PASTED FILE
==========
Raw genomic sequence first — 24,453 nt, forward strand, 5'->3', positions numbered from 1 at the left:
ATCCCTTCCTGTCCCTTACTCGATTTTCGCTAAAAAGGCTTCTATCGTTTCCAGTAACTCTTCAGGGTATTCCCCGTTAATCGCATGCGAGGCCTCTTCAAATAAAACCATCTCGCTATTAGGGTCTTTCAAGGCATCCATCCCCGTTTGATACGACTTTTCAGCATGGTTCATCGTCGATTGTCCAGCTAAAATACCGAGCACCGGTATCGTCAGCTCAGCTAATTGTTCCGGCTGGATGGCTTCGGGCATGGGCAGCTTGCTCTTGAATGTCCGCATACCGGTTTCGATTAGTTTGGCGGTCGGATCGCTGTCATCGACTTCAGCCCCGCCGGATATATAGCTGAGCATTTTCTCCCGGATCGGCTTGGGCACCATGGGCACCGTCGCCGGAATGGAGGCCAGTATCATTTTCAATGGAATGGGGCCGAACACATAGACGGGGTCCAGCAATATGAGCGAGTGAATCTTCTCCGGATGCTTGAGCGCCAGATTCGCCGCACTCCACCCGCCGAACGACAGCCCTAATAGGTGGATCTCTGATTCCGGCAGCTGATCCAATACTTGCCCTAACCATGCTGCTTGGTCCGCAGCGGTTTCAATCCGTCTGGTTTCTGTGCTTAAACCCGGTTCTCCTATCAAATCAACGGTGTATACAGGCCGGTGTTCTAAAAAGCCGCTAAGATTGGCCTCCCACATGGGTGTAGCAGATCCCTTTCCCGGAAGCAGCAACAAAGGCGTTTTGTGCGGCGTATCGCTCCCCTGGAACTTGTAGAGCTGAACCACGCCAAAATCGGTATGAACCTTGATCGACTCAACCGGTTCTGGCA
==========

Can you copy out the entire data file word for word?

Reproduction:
Raw genomic sequence first — 24,453 nt, forward strand, 5'->3', positions numbered from 1 at the left:
ATCCCTTCCTGTCCCTTACTCGATTTTCGCTAAAAAGGCTTCTATCGTTTCCAGTAACTCTTCAGGGTATTCCCCGTTAATCGCATGCGAGGCCTCTTCAAATAAAACCATCTCGCTATTAGGGTCTTTCAAGGCATCCATCCCCGTTTGATACGACTTTTCAGCATGGTTCATCGTCGATTGTCCAGCTAAAATACCGAGCACCGGTATCGTCAGCTCAGCTAATTGTTCCGGCTGGATGGCTTCGGGCATGGGCAGCTTGCTCTTGAATGTCCGCATACCGGTTTCGATTAGTTTGGCGGTCGGATCGCTGTCATCGACTTCAGCCCCGCCGGATATATAGCTGAGCATTTTCTCCCGGATCGGCTTGGGCACCATGGGCACCGTCGCCGGAATGGAGGCCAGTATCATTTTCAATGGAATGGGGCCGAACACATAGACGGGGTCCAGCAATATGAGCGAGTGAATCTTCTCCGGATGCTTGAGCGCCAGATTCGCCGCACTCCACCCGCCGAACGACAGCCCTAATAGGTGGATCTCTGATTCCGGCAGCTGATCCAATACTTGCCCTAACCATGCTGCTTGGTCCGCAGCGGTTTCAATCCGTCTGGTTTCTGTGCTTAAACCCGGTTCTCCTATCAAATCAACGGTGTATACAGGCCGGTGTTCTAAAAAGCCGCTAAGATTGGCCTCCCACATGGGTGTAGCAGATCCCTTTCCCGGAAGCAGCAACAAAGGCGTTTTGTGCGGCGTATCGCTCCCCTGGAACTTGTAGAGCTGAACCACGCCAAAATCGGTATGAACCTTGATCGACTCAACCGGTTCTGGCA